The news this summer that Patch appeared on its last legs was met in the industry with a mix of perverse glee and derision.
The 900-site hyperlocal network owned by AOL, which launched in 2009, had been cutting jobs for more than a year, with repeated changes in its basic structure and focus — changes that seemed more reactive than anything.
So, when word got out that there were more layoffs and even more change, it seemed that Patch’s end was at hand — and its detractors were having a field day.
Among the independent hyperlocal community — the shoe-string sites often housed on WordPress blogs, the press-release factories and the outstanding, single-person operations — Patch was the enemy. It was big and it was corporate, often referred to as the Walmart of hyperlocal websites.
The criticism was both earned — there is a sameness to many of the sites — and incredibly unfair, given the original commitment to quality journalism made by Patch, evident in its initial hiring of more than 1,000 talented journalists.
I worked or Patch for 18 months. I still believe in its mission and think, given the right set of circumstances, the right leadership and a bit of patience from investors, it not only can survive but do well.
Those circumstances do not appear to exist at the moment and, given the uncertainty over the current web-advertising model (no one has figured out how to generate enough revenue from the Web), they may never.
This does not bode well for our democracy — not because Patch is necessary, but because something like Patch is. Having lived through ups and downs with Patch, and having spent 20 years before that working in what I’ll call the hyperlocal print world — a chain of local weekly newspapers covering individual municipalities ranging in population from 3,000 to 50,000 — I know that there are few reliable places for citizens to get information about their local governments or their communities more broadly.
The local newspaper, where it existed, served that role well, though the erosion of print readership and advertising has turned most of them into shells of their former selves.
Michelle Ferrier, associate dean at Scripps College of Communication at Ohio University, is researching what she calls “media deserts” — communities that lack a reliable local news outlet. Since about 2007, she said, about 120 newspapers have closed, eliminating about 33,000 newspaper journalism jobs.
“We are talking about a significant reduction of that work force and brain trust that has been lost,” she said. “How do we measure and get people to understand what has been lost before it is too late, before our newspapers are really just advertising vehicles and no longer providing a critical function of providing fresh news and information to our communities.”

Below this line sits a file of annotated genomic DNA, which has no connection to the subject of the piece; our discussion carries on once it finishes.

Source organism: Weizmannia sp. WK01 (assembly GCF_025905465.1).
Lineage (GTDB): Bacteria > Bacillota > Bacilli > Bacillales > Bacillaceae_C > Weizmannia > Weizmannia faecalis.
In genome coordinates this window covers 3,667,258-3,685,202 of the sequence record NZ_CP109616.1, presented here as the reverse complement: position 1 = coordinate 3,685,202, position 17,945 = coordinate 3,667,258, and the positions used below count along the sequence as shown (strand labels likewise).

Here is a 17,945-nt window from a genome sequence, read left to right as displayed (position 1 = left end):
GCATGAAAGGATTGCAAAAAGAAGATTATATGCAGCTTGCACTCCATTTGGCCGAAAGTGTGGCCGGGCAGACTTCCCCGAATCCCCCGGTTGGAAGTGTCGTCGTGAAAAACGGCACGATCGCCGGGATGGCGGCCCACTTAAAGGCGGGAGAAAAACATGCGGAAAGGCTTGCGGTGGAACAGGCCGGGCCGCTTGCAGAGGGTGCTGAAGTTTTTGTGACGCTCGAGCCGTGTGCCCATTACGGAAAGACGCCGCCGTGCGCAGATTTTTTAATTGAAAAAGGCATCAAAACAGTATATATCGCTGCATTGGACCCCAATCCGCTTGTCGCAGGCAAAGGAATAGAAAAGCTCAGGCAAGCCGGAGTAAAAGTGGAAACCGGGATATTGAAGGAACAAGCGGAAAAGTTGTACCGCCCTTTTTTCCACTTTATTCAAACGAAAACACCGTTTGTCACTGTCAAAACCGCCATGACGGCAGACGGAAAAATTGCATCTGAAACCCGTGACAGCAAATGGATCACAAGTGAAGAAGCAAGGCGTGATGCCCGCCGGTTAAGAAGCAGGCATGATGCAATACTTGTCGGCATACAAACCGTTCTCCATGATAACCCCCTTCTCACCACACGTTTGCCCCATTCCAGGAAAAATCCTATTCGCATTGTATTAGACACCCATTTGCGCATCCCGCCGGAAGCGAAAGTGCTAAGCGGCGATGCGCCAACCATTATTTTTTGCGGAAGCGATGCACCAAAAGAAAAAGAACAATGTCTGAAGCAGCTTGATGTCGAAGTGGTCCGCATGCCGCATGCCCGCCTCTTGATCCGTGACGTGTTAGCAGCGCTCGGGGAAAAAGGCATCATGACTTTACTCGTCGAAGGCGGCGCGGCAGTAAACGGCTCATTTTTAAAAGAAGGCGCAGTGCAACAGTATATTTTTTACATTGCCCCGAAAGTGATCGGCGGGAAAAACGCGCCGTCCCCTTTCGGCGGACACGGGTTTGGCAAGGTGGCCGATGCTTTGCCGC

She is mapping newspaper circulation by ZIP Code, along with things like the existence of local news websites, radio and television to the communities that are being hit hardest by the decline of the industry. This will allow her to identify media deserts and, she hopes, to get the discussion started about the impact that these deserts have on people’s ability to “hold meaningful dialoge on issues of critical importance to our communities.”
“What you’re seeing is people are more knowledgeable about what is happening overseas than what is happening on their block,” she said, a view supported by recent surveys from the Pew Research Institute and others.
“There’ve been a slew of reports over the last few years that have said we are losing our capacity to create and disseminate local news,” she said. “As a result, our residents are not engaging in activity that helps support a democratic society.”
They are not attending planning and zoning meetings, where decisions are made on how the properties in the community will be used. They are not attending municipal government meetings, where decisions are made about taxes, services and education.
And, to make matters worse, there are fewer reporters covering these meetings, which makes it even less likely that the information will make it into the community.
“There are more sources – more opportunities for accidental knowledge overseas on Facebook, Twitter, people following stories that are breaking using Twitter and other media,” she said. “There are lots of other places where people can encounter national and international news — TV, radio, their internet browers when they log on.
“But locally, you don’t have that push or visibility,” she said. “Unless you are part of a geographic group on Facebook, you are not going to get that kind of sharing of local news.”
Patch was an integral part of the local news landscape in the communities it served for much of its existence. The jury is still out as to whether it remains a key element of the local news environment or whether, given its recent bumpy history, it can regain its footing.
I am convinced, however, that something like Patch – a network of connected community sites with decent funding behind it – is a necessary part of the mix.
The question we are trying to answer is how you pay for good reporting at the local and state levels. The answer to that question is that we will need a mix of media types – a retooled Patch-like entity, hundreds of feisty independents and a strong group of foundation-funded and non-profit sites – banging up against each other and working together when needed to ensure that the local press fulfill its democratic function.
Hank Kalet is a journalist and poet in New Jersey. Email, email@example.com; blog, kaletblog.com; Twitter, @newspoet41.
From The Progressive Populist, October 15, 2013
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